The big footy and cricket matches in Melbourne are played at the MCG (Melbourne Cricket Ground). When people go to the footy they often wear team hats and scarves and maybe jumpers. I never did because I wasn’t interested enough to stick to a team to support – I was one of few Melburnians I knew who didn’t follow a team. I nominally went for Essendon one time because some of my friends did. By the way, in Australia we ‘go for’ a team or we ‘barrack for’ a team, but we don’t ‘root for’ a team because ‘to root’ has another meaning in Australia.

The beer vendors at the baseball have kegs on their backs. There are Kirin and Asahi both.

The beer vendors at the baseball have kegs on their backs. There are Kirin and Asahi vendors both.

Footy teams have anthems and uniforms. Fans wear/carry amounts of merchandise corresponding to their enthusiasm for the sport: the bigger the fan, the more costume they wear, in general. Fans seem to shout a lot, including belting out the anthem if their team wins, but there are no organised chants that I recall. People eat things like chips (hot) or (meat) pies and drink soft drinks (in Australia this means sweet fizzy drinks) or beer. I think there are pie vendors who go around the audience, but I don’t know what else they sell these days. There are lots of people in the audience and if you’re in free seating that means cold concrete bleachers, next to some older pot-bellied man constantly screaming CARN THE TOMMIES! in my memory.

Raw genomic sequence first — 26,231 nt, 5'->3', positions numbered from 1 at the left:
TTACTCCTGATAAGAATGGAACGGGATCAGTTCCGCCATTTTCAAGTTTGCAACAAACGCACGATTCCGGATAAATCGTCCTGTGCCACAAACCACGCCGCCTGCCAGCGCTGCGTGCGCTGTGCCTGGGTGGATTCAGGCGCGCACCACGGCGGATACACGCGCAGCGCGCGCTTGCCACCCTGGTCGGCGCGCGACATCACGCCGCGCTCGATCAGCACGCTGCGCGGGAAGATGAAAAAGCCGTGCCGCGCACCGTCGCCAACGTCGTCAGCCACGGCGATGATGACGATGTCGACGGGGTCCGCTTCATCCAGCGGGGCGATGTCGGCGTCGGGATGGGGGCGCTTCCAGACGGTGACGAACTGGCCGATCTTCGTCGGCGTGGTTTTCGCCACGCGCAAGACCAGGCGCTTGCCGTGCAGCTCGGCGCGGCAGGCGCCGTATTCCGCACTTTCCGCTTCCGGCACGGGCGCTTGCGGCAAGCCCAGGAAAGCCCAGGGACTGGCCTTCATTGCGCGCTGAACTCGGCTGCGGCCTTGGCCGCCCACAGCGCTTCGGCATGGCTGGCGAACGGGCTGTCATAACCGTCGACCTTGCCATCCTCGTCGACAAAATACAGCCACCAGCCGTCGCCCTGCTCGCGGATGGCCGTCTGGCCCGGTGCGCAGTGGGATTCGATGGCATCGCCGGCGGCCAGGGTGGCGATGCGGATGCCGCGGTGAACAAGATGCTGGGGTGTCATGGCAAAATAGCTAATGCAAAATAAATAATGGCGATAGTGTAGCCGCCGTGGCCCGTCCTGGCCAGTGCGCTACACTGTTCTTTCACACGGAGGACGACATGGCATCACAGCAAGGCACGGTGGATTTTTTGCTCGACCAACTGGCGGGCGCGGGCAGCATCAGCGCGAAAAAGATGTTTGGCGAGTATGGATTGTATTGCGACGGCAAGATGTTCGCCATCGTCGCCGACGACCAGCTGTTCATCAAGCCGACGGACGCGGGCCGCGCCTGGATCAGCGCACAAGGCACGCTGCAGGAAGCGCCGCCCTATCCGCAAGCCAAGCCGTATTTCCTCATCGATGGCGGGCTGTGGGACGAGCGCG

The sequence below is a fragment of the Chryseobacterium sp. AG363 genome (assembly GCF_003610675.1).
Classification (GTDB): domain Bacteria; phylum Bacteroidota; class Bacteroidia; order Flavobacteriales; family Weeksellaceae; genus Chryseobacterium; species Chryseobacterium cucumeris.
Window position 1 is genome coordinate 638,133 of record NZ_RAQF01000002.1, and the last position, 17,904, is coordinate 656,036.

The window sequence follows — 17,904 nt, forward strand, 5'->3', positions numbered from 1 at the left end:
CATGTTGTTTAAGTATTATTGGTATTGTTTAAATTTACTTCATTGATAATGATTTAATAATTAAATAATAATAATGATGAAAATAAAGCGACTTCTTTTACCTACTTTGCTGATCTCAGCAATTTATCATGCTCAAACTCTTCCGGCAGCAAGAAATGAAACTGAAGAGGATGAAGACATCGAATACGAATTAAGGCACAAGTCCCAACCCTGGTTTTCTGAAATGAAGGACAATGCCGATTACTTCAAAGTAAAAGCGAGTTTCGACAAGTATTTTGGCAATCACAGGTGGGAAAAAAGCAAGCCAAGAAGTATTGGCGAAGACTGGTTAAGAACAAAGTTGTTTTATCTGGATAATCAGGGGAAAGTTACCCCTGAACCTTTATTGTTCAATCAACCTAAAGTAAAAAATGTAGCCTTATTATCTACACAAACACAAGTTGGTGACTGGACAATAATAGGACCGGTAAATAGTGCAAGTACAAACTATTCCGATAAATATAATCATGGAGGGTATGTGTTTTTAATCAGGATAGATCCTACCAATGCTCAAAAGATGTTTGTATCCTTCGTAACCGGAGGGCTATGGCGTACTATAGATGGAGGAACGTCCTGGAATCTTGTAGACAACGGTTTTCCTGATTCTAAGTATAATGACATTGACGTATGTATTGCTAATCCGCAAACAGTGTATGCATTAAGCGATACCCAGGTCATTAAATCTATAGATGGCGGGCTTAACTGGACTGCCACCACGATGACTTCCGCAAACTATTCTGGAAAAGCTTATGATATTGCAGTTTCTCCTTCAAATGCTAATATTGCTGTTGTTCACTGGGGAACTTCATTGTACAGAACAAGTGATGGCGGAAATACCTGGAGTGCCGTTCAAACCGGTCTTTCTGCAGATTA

A sport that I got a bit more into was tennis, because my family watches the Australian Open every summer (January). I’ve been a few times. The atmosphere is quite different, and some people get dressed up, and there are organised cheer groups who come to support their chosen players so some other fans join in with their chants – but not during play.

Soccer at Edeon Stadium, Hiroshima. Purple=San Frecce=Hiroshima

Soccer at Edion Stadium, Hiroshima. Purple=San Frecce=Hiroshima